LGBT position positive addition to campus

We at the Record would like to take this opportunity to applaud the College for its decision to hire a coordinator of Lesbian, Gay, Bisexual and Transgendered (LGBT) issues. The position will hopefully fill a void that has existed on campus for some time. The Committee on Undergraduate Life (CUL) first addressed the need for an LGBT Coordinator in 1995, but it was not until after several homophobic incidents occurred on campus last year that the position was established. Undoubtedly, the decision to hire a coordinator should be commended. However, the position should have been established sooner. It is unfortunate that it took these homophobic incidents to raise awareness about the need for an LGBT coordinator at the College.

Andrew Singer ’00, a co-coordinator of the Bisexual, Gay, Lesbian, Transgendered Union (BGLTU), noted in an issue of the Record in March 1999, homophobic harassment is especially prevalent among first-years. Students at Williams often find themselves dealing with serious questions about sexuality for the first time, and whether those questions concern coming out or coming to understand what constitutes homophobic harassment, increased awareness of LGBT issues are exceedingly important.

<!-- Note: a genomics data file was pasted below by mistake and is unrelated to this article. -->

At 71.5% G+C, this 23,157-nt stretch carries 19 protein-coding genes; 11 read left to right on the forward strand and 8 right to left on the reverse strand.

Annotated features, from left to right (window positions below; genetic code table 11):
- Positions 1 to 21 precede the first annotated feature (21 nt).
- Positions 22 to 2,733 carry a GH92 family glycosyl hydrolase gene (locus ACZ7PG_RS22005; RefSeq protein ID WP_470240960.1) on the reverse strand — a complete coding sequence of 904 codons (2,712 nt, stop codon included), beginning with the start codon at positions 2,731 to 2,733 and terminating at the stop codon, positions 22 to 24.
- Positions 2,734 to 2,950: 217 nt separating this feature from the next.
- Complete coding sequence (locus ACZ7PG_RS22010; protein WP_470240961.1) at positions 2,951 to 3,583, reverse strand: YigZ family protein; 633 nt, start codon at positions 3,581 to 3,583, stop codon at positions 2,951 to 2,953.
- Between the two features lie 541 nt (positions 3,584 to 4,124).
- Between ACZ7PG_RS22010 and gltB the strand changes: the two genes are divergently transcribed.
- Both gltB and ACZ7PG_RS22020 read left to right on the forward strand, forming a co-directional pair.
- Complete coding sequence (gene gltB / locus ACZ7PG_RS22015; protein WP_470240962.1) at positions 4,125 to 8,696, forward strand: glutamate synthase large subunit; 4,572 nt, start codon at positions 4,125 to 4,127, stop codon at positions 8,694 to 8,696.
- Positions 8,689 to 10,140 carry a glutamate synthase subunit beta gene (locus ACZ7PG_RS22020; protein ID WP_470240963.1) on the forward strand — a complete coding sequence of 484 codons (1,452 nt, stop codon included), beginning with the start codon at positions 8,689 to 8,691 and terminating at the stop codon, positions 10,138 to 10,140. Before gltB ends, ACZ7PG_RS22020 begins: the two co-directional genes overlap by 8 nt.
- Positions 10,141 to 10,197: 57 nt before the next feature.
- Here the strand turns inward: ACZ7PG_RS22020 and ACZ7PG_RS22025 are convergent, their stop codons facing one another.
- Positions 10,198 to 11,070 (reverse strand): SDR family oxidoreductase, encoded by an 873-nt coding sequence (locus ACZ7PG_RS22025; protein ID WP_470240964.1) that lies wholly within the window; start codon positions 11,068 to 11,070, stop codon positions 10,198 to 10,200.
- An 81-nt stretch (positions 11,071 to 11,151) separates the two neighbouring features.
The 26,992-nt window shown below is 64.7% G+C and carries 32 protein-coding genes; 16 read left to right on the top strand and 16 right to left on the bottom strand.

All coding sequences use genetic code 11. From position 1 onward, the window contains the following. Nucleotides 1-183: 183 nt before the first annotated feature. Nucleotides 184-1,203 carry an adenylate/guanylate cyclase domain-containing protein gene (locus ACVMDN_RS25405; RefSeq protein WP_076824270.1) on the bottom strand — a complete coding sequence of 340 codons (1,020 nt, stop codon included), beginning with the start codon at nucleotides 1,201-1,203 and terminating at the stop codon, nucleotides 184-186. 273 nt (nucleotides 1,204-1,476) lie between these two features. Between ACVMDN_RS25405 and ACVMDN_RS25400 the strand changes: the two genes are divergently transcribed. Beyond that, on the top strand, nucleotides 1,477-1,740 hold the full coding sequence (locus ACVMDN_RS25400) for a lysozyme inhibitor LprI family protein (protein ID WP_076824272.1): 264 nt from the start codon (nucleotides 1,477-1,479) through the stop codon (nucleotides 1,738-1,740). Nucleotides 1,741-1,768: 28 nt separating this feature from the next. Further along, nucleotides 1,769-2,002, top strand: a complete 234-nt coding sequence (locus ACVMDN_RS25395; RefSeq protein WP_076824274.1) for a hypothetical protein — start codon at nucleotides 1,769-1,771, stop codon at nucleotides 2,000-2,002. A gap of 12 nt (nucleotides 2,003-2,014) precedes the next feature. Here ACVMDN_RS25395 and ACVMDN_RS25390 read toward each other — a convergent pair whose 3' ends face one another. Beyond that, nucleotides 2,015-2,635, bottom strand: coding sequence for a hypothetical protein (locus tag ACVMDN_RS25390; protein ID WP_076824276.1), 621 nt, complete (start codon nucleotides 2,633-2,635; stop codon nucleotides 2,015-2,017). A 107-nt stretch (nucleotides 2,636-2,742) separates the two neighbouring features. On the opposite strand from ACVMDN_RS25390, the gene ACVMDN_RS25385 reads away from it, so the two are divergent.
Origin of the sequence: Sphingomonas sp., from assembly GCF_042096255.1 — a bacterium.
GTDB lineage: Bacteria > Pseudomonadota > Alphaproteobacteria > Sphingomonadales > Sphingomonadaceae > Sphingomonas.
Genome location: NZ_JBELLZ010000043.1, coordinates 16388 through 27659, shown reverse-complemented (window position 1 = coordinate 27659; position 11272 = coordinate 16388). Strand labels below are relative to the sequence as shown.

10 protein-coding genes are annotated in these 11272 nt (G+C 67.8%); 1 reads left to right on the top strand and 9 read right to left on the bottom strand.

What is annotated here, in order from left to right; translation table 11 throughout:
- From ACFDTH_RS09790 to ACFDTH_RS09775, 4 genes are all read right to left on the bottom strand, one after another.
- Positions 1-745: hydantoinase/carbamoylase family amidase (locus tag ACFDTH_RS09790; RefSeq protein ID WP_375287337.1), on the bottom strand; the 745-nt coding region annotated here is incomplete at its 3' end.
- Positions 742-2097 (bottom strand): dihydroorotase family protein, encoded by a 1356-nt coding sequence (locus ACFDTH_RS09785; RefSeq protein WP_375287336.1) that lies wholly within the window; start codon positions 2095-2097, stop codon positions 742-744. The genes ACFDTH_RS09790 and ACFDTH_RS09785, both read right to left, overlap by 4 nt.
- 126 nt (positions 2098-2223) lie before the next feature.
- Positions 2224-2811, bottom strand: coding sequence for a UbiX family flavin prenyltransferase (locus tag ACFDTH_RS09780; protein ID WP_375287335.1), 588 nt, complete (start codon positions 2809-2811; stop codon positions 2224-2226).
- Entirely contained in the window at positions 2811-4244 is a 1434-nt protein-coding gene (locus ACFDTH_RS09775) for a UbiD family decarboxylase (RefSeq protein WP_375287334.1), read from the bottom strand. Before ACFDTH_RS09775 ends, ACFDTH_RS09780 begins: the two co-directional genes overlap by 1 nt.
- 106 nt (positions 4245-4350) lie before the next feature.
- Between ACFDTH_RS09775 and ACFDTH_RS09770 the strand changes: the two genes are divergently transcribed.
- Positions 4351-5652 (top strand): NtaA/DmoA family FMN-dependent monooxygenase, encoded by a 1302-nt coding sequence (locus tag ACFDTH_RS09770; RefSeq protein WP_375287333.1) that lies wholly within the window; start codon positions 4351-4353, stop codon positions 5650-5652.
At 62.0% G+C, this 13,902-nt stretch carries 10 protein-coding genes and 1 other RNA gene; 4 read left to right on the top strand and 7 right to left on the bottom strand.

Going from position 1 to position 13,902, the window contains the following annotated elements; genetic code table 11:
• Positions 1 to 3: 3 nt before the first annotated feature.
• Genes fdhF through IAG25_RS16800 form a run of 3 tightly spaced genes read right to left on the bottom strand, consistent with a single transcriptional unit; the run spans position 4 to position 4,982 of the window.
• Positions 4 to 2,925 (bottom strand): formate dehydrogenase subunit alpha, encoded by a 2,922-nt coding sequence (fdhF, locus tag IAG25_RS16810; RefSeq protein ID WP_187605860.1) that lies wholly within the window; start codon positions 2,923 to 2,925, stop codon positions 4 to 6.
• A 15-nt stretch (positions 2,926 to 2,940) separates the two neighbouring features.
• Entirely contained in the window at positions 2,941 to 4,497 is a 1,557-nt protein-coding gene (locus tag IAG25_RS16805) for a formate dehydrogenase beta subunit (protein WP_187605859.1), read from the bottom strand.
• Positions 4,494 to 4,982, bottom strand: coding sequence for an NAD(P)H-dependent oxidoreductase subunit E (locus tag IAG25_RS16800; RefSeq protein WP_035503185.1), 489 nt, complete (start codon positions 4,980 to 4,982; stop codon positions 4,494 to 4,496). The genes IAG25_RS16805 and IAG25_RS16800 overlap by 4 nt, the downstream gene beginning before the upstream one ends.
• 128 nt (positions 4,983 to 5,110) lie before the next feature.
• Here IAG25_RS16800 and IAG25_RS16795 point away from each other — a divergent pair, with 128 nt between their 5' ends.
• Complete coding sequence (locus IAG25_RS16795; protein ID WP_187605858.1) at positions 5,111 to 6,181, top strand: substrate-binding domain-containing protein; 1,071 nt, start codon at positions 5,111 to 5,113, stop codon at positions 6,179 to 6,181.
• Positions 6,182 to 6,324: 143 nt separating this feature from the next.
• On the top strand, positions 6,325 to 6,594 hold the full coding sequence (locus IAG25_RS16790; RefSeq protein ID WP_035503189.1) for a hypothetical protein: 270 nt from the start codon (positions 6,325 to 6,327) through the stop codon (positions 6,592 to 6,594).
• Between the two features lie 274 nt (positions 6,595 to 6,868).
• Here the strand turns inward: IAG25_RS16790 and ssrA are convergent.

The Williams community has made many strides in creating a tolerant atmosphere for LGBT students, but there is still much work to be done. As we saw last year, homophobia still exists in some circles on this campus. Matt Sandoval ’99, a former officer of the BGLTU, sensibly pointed out that “Williams is not an incredibly homophobic place, but neither is it the easiest place to be a gay student.” This should be remedied; the College must continue – and if necessary, increase – its efforts to make Williams a safe place for queer and queer-friendly students.

The creation of a new position to deal with queer issues is a step in the right direction. An LGBT Coordinator will ensure a better understanding of LGBT issues and programming on campus, especially with events specifically geared toward first-years, and therefore cannot help but create a more open and accepting campus community.

In addition to creating the position, the College must follow up with substantial funding for the coordinator to accommodate programming for first-years, to bring queer speakers to campus and to foster a greater intellectual pursuit of queer studies. The College must give the LGBT Coordinator the resources and mandate to make a considerable impact on campus. Hopefully, with ample support from the College, the work of the new LGBT Coordinator can produce concrete results in making Williams a better place for its queer community.

In making the decision to create the post, it seems that the College has made an excellent decision in choosing Stephen Collingsworth for LGBT Coordinator. Because it is a new position, he will have to define what his role on campus will be. Collingsworth brings considerable experience building programs from the ground up as coordinator of Kaleidoscope, a queer youth center in Columbus, Ohio, and as the education coordinator at the Columbus Community Center. One of Collingsworth’s roles will be to conduct outreach and education for students and training and consultation for faculty and staff. Collingsworth has a big job ahead of him, but it is a worthy one. We wish him luck.

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